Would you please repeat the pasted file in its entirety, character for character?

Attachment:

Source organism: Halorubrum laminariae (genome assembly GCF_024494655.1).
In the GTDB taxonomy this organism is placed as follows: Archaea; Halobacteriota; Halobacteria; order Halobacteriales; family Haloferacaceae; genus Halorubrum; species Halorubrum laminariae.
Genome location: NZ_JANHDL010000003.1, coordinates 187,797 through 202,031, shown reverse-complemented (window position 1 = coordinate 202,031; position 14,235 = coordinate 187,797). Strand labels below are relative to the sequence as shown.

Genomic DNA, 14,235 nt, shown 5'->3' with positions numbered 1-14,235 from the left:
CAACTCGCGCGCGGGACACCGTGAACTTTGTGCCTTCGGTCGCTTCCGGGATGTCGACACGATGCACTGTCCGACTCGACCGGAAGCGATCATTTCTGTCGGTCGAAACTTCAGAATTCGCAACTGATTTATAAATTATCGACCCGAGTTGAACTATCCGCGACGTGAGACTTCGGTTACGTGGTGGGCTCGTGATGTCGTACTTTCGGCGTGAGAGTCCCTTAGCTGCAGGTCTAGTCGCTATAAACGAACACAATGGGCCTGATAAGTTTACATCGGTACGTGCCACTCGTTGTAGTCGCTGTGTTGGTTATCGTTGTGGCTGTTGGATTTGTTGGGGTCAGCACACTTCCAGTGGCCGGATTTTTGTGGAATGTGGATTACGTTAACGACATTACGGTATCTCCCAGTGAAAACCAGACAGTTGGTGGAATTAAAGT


Source organism: Halorubrum laminariae (genome assembly GCF_024494655.1).
In the GTDB taxonomy this organism is placed as follows: Archaea; Halobacteriota; Halobacteria; order Halobacteriales; family Haloferacaceae; genus Halorubrum; species Halorubrum laminariae.
Genome location: NZ_JANHDL010000003.1, coordinates 187,797 through 202,031, shown reverse-complemented (window position 1 = coordinate 202,031; position 14,235 = coordinate 187,797). Strand labels below are relative to the sequence as shown.

Genomic DNA, 14,235 nt, shown 5'->3' with positions numbered 1-14,235 from the left:
CAACTCGCGCGCGGGACACCGTGAACTTTGTGCCTTCGGTCGCTTCCGGGATGTCGACACGATGCACTGTCCGACTCGACCGGAAGCGATCATTTCTGTCGGTCGAAACTTCAGAATTCGCAACTGATTTATAAATTATCGACCCGAGTTGAACTATCCGCGACGTGAGACTTCGGTTACGTGGTGGGCTCGTGATGTCGTACTTTCGGCGTGAGAGTCCCTTAGCTGCAGGTCTAGTCGCTATAAACGAACACAATGGGCCTGATAAGTTTACATCGGTACGTGCCACTCGTTGTAGTCGCTGTGTTGGTTATCGTTGTGGCTGTTGGATTTGTTGGGGTCAGCACACTTCCAGTGGCCGGATTTTTGTGGAATGTGGATTACGTTAACGACATTACGGTATCTCCCAGTGAAAACCAGACAGTTGGTGGAATTAAAGT